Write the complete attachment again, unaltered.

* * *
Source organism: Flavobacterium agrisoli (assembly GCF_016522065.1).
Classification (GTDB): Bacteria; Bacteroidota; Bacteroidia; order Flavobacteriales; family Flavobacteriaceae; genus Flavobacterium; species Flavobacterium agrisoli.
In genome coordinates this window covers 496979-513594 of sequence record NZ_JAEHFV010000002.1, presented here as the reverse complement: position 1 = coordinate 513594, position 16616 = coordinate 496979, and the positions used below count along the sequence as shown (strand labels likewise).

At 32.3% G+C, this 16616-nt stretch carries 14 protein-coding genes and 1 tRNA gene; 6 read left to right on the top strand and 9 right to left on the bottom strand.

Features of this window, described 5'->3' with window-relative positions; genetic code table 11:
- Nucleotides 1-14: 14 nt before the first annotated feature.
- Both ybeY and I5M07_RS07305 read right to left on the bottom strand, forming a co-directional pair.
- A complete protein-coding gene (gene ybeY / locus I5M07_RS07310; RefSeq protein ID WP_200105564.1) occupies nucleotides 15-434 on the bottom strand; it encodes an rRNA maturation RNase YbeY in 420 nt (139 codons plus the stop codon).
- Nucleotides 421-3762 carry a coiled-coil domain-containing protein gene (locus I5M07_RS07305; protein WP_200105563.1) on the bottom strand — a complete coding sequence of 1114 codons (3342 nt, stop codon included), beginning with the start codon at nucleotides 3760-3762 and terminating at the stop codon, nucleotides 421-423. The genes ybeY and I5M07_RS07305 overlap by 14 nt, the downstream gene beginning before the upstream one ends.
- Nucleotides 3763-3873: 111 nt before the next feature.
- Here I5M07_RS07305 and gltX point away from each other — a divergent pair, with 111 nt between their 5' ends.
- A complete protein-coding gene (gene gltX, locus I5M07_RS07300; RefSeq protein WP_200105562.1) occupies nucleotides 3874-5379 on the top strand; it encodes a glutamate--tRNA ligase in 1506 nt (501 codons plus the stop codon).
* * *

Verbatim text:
Source organism: Flavobacterium agrisoli (assembly GCF_016522065.1).
Classification (GTDB): Bacteria; Bacteroidota; Bacteroidia; order Flavobacteriales; family Flavobacteriaceae; genus Flavobacterium; species Flavobacterium agrisoli.
In genome coordinates this window covers 496979-513594 of sequence record NZ_JAEHFV010000002.1, presented here as the reverse complement: position 1 = coordinate 513594, position 16616 = coordinate 496979, and the positions used below count along the sequence as shown (strand labels likewise).

At 32.3% G+C, this 16616-nt stretch carries 14 protein-coding genes and 1 tRNA gene; 6 read left to right on the top strand and 9 right to left on the bottom strand.

Features of this window, described 5'->3' with window-relative positions; genetic code table 11:
- Nucleotides 1-14: 14 nt before the first annotated feature.
- Both ybeY and I5M07_RS07305 read right to left on the bottom strand, forming a co-directional pair.
- A complete protein-coding gene (gene ybeY / locus I5M07_RS07310; RefSeq protein ID WP_200105564.1) occupies nucleotides 15-434 on the bottom strand; it encodes an rRNA maturation RNase YbeY in 420 nt (139 codons plus the stop codon).
- Nucleotides 421-3762 carry a coiled-coil domain-containing protein gene (locus I5M07_RS07305; protein WP_200105563.1) on the bottom strand — a complete coding sequence of 1114 codons (3342 nt, stop codon included), beginning with the start codon at nucleotides 3760-3762 and terminating at the stop codon, nucleotides 421-423. The genes ybeY and I5M07_RS07305 overlap by 14 nt, the downstream gene beginning before the upstream one ends.
- Nucleotides 3763-3873: 111 nt before the next feature.
- Here I5M07_RS07305 and gltX point away from each other — a divergent pair, with 111 nt between their 5' ends.
- A complete protein-coding gene (gene gltX, locus I5M07_RS07300; RefSeq protein WP_200105562.1) occupies nucleotides 3874-5379 on the top strand; it encodes a glutamate--tRNA ligase in 1506 nt (501 codons plus the stop codon).